Caribbean Sidesweet potato pudding

Sweet Potato Pudding
(Serves 8)

A sweet, nutty dish of mashed sweet potatoes—it's popular in the Caribbeans as both a vegetable side dish and a dessert.

1/2 C pecans (chopped coarsley)
4 good-sized yams or sweet potatoes (to get 4 C
3/4 C dark brown sugar
2 whole eggs plus 1 white (do not mix them together)
2 T butter
1/2 C coconut milk
1 lime (grated rind)
1 T lime juice
2 T sherry or rum
1/2 tsp. vanilla extract
1/2 tsp. salt
1/2 tsp. cinnamon
1/2 tsp. baking powder

Pecans: in a hot non-stick skillet, toast (or brown) the chopped pecans. Shake the pan gently so as not to burn the nuts. You'll know they're done when the let off their nutty fragrance. Set aside.

Yams: preheat oven to 350 F. Bbake the yams/sweet potatoes 1 hour or till you can poke them through easily with a fork. Don't turn off the oven.

Assembly: Discard the cooked yam skins and mash in a large bowl. Slowly add sugar, butter and 2 eggs plus egg white, one at a time, mixing well. Mix in remaining ingredients, including toasted pecans.

Bake: Turn pudding mixture into a good-sized, well-greased casserole dish and bake for 50-60 minutes.

| See more Caribbean recipes |

Tips & Glossary

Caribbean cuisine is an exquisite blend of African, Asian, European, and Carib Indian (the area's original inhabitants) foods. Dishes are highly seasoned, either with a dry rub or marinade —or both. Below are some typical ingredients found in Caribbean food.

Callaloo: young leaves of either the taro root plant or amaranth used widely in Caribbean cooking. Spinach can be used as a substitute.

Spices: Allspice, bay leaves, black pepper, chives, chili peppers, cilantro, cinnamon, coconut, curry powder, escallion, garlic, ginger, lime, mace, nutmeg, onion, oregano, sugar, thyme, orange, tomato paste, vanilla, cayenne (red) pepper.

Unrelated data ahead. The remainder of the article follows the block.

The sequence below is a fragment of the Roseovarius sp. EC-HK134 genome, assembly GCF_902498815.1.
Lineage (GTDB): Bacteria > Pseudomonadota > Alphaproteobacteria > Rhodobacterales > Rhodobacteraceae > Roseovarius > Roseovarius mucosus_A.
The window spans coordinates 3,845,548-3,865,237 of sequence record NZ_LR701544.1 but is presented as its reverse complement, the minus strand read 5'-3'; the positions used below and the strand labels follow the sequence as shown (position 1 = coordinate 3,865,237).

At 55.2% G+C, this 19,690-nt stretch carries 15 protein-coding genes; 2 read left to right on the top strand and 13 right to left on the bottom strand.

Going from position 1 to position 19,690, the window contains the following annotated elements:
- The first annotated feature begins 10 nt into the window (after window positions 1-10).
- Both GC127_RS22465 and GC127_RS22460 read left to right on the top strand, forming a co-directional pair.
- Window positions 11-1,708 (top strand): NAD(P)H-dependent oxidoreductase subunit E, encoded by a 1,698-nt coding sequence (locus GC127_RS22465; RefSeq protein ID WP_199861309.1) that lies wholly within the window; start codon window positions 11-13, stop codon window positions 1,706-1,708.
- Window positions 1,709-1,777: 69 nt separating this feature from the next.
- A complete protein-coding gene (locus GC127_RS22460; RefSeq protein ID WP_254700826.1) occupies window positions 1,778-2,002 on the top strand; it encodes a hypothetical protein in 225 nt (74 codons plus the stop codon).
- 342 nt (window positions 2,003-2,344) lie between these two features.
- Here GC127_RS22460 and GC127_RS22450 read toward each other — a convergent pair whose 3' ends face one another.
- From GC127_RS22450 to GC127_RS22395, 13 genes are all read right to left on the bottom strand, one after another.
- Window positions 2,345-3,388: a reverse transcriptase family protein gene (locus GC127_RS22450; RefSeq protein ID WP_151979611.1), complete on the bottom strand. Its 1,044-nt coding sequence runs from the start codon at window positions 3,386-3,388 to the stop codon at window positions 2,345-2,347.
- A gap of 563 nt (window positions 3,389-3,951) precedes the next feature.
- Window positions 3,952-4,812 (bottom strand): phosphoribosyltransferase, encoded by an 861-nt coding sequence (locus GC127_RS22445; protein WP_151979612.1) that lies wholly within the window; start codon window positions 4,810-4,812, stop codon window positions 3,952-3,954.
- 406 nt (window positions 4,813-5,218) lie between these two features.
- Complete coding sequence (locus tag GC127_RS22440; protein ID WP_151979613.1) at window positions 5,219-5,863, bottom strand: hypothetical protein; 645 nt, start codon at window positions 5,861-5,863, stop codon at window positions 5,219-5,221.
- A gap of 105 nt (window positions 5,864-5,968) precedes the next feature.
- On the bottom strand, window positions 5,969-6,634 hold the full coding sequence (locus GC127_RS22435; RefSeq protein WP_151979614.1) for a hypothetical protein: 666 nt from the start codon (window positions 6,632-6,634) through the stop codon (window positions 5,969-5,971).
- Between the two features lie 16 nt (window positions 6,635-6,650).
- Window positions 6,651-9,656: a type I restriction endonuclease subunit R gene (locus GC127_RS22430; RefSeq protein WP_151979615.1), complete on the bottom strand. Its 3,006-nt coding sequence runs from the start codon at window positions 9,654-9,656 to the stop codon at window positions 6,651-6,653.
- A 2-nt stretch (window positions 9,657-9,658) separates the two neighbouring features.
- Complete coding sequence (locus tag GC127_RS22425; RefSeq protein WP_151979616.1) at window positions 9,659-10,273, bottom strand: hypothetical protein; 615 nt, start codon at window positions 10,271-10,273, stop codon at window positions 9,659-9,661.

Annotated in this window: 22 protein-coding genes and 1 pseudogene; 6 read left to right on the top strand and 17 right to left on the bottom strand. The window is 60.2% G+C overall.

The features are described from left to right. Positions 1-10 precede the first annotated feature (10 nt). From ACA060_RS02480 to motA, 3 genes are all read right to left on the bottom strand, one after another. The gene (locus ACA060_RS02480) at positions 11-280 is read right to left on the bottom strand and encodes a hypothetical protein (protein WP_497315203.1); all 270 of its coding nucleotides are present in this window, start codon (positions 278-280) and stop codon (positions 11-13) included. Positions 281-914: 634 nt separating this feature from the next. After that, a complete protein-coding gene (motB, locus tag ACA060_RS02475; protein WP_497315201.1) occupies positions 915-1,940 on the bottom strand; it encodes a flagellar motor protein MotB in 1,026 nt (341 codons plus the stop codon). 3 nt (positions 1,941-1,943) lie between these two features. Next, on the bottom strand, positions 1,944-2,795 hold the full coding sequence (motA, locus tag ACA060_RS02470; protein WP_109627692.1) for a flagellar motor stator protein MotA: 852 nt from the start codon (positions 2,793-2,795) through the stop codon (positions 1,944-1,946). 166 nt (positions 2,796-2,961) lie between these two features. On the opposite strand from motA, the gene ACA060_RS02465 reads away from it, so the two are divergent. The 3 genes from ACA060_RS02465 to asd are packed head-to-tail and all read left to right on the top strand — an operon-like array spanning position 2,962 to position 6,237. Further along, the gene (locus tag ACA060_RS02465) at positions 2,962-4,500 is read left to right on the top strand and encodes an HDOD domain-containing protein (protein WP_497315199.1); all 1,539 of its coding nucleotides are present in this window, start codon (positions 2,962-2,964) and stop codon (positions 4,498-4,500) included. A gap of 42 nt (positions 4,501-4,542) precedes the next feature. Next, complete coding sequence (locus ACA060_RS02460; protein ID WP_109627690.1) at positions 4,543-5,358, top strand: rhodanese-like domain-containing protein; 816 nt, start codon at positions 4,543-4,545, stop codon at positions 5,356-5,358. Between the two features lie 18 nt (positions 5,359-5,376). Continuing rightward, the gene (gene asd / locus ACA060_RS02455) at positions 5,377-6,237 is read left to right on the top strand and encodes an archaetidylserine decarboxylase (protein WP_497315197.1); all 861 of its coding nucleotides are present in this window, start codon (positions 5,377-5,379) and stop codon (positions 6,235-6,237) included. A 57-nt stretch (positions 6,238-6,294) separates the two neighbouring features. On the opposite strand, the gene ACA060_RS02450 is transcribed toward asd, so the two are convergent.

Jerk: Jamaican cooking method in which meat is rubbed, prior to grilling, with a blend of seasonings, often firey hot.

Jerk is also the name of the seasoning (from Spanish charqui, or dried meat). You can buy jerk in most grocery stores (even McCormick makes it), or can make and store your own.

• 1 T each—onion powder, garlic powder, dried chives, brown sugar; 2 tsp. each— (ground) allspice, nutmeg, cinnamon; 1 tsp. each—sage. thyme, salt, black pepper, cayenne (or more to taste). Mix thoroughly and store in a tightly covered jar.

There are thousands of versions; figure out what flavors you like most and add or subtract accordingly.

Typical meats: goat, pork, chicken, and some beef (though beef has tended to be expensive).

Fish: varieties that abound in surrounding waters, some familiar to us—grouper, cod, tilapia, blue marlin; others not so—200 species of jack, chip-chips (tiny clams), casadura (primitive armored catfish).

Native plant foods:
• ackee—peach-looking fruit with pulp like scrambled eggs
• annatto (achiote) seed
red coloring or flavoring agent w/ slightly sweet peppery taste.
• cassava root (taro root)
• malanaga root
• scotch bonnet peppers
• breadfruit—fruit used like a potato in salads, stews, even whipped.
• passion fruit

More familiar foods:
bananas and plantains, okra, yams, papaya, mangoes, coconut, yams, sweet potatoes, rice, beans, corn and cornmeal.


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